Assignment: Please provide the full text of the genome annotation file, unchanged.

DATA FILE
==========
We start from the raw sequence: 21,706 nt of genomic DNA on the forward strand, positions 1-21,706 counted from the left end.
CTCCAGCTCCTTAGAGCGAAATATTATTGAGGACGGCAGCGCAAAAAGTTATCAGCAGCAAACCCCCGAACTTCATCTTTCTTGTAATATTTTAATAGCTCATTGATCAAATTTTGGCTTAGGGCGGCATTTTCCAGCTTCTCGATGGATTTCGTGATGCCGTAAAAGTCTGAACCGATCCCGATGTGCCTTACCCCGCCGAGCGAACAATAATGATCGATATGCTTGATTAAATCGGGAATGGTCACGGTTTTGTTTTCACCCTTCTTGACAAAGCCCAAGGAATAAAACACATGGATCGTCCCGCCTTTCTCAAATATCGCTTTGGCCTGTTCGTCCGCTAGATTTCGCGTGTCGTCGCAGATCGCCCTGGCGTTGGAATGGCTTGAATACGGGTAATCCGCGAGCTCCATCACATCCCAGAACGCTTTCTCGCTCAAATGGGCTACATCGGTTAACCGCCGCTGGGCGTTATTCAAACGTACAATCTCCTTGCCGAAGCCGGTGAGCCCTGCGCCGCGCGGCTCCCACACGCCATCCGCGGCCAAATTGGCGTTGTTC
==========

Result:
We start from the raw sequence: 21,706 nt of genomic DNA on the forward strand, positions 1-21,706 counted from the left end.
CTCCAGCTCCTTAGAGCGAAATATTATTGAGGACGGCAGCGCAAAAAGTTATCAGCAGCAAACCCCCGAACTTCATCTTTCTTGTAATATTTTAATAGCTCATTGATCAAATTTTGGCTTAGGGCGGCATTTTCCAGCTTCTCGATGGATTTCGTGATGCCGTAAAAGTCTGAACCGATCCCGATGTGCCTTACCCCGCCGAGCGAACAATAATGATCGATATGCTTGATTAAATCGGGAATGGTCACGGTTTTGTTTTCACCCTTCTTGACAAAGCCCAAGGAATAAAACACATGGATCGTCCCGCCTTTCTCAAATATCGCTTTGGCCTGTTCGTCCGCTAGATTTCGCGTGTCGTCGCAGATCGCCCTGGCGTTGGAATGGCTTGAATACGGGTAATCCGCGAGCTCCATCACATCCCAGAACGCTTTCTCGCTCAAATGGGCTACATCGGTTAACCGCCGCTGGGCGTTATTCAAACGTACAATCTCCTTGCCGAAGCCGGTGAGCCCTGCGCCGCGCGGCTCCCACACGCCATCCGCGGCCAAATTGGCGTTGTTC